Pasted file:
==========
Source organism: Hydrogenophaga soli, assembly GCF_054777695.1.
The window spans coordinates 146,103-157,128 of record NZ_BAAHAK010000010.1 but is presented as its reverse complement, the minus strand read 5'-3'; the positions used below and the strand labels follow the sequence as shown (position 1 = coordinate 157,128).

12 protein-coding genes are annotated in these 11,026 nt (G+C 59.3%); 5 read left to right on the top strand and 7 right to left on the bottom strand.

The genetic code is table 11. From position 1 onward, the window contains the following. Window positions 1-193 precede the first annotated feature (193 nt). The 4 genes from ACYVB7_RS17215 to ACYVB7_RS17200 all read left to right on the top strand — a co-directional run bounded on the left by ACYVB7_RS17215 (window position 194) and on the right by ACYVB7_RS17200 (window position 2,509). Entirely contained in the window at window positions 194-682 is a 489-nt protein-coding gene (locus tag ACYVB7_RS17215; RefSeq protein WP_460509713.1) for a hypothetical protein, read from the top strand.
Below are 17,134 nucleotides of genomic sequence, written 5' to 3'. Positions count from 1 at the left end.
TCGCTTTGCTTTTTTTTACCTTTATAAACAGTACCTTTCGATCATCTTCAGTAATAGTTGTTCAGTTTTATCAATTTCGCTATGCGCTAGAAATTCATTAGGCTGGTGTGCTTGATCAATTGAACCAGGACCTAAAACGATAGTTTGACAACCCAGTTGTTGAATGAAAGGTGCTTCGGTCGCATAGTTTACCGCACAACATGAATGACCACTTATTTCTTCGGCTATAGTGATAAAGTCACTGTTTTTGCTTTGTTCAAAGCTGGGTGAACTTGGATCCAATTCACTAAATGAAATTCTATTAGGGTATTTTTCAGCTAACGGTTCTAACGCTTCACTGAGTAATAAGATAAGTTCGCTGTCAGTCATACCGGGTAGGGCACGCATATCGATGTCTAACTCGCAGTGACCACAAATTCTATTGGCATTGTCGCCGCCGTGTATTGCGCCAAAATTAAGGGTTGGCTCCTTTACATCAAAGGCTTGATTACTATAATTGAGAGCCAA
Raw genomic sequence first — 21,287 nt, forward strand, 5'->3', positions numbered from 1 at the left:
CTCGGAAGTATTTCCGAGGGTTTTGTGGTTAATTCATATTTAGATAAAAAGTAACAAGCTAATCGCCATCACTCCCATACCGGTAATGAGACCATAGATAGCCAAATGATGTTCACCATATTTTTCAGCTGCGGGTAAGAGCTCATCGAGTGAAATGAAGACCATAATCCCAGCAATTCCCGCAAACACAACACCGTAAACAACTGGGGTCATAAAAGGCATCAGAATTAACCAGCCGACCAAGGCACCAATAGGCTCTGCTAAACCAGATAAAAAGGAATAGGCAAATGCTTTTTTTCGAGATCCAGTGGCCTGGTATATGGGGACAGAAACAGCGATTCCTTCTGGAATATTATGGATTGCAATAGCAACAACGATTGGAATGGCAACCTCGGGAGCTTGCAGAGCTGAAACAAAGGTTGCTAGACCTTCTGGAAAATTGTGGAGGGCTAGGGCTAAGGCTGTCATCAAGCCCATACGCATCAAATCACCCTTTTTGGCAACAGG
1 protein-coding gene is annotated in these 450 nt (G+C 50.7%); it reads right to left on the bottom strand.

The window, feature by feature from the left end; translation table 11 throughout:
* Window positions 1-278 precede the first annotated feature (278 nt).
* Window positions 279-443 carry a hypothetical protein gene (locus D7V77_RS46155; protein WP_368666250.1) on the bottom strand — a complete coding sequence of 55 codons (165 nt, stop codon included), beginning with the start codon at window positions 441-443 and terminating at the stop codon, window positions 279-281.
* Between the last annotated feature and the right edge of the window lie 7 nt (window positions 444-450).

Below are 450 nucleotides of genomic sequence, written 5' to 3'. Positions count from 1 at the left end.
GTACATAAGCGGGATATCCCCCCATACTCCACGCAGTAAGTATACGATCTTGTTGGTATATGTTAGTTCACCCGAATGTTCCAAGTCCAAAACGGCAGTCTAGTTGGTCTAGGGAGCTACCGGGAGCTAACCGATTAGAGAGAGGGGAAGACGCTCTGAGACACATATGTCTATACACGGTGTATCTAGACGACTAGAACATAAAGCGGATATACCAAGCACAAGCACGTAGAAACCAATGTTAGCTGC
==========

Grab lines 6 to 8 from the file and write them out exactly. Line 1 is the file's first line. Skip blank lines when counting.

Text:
TCGCTTTGCTTTTTTTTACCTTTATAAACAGTACCTTTCGATCATCTTCAGTAATAGTTGTTCAGTTTTATCAATTTCGCTATGCGCTAGAAATTCATTAGGCTGGTGTGCTTGATCAATTGAACCAGGACCTAAAACGATAGTTTGACAACCCAGTTGTTGAATGAAAGGTGCTTCGGTCGCATAGTTTACCGCACAACATGAATGACCACTTATTTCTTCGGCTATAGTGATAAAGTCACTGTTTTTGCTTTGTTCAAAGCTGGGTGAACTTGGATCCAATTCACTAAATGAAATTCTATTAGGGTATTTTTCAGCTAACGGTTCTAACGCTTCACTGAGTAATAAGATAAGTTCGCTGTCAGTCATACCGGGTAGGGCACGCATATCGATGTCTAACTCGCAGTGACCACAAATTCTATTGGCATTGTCGCCGCCGTGTATTGCGCCAAAATTAAGGGTTGGCTCCTTTACATCAAAGGCTTGATTACTATAATTGAGAGCCAA
Raw genomic sequence first — 21,287 nt, forward strand, 5'->3', positions numbered from 1 at the left:
CTCGGAAGTATTTCCGAGGGTTTTGTGGTTAATTCATATTTAGATAAAAAGTAACAAGCTAATCGCCATCACTCCCATACCGGTAATGAGACCATAGATAGCCAAATGATGTTCACCATATTTTTCAGCTGCGGGTAAGAGCTCATCGAGTGAAATGAAGACCATAATCCCAGCAATTCCCGCAAACACAACACCGTAAACAACTGGGGTCATAAAAGGCATCAGAATTAACCAGCCGACCAAGGCACCAATAGGCTCTGCTAAACCAGATAAAAAGGAATAGGCAAATGCTTTTTTTCGAGATCCAGTGGCCTGGTATATGGGGACAGAAACAGCGATTCCTTCTGGAATATTATGGATTGCAATAGCAACAACGATTGGAATGGCAACCTCGGGAGCTTGCAGAGCTGAAACAAAGGTTGCTAGACCTTCTGGAAAATTGTGGAGGGCTAGGGCTAAGGCTGTCATCAAGCCCATACGCATCAAATCACCCTTTTTGGCAACAGG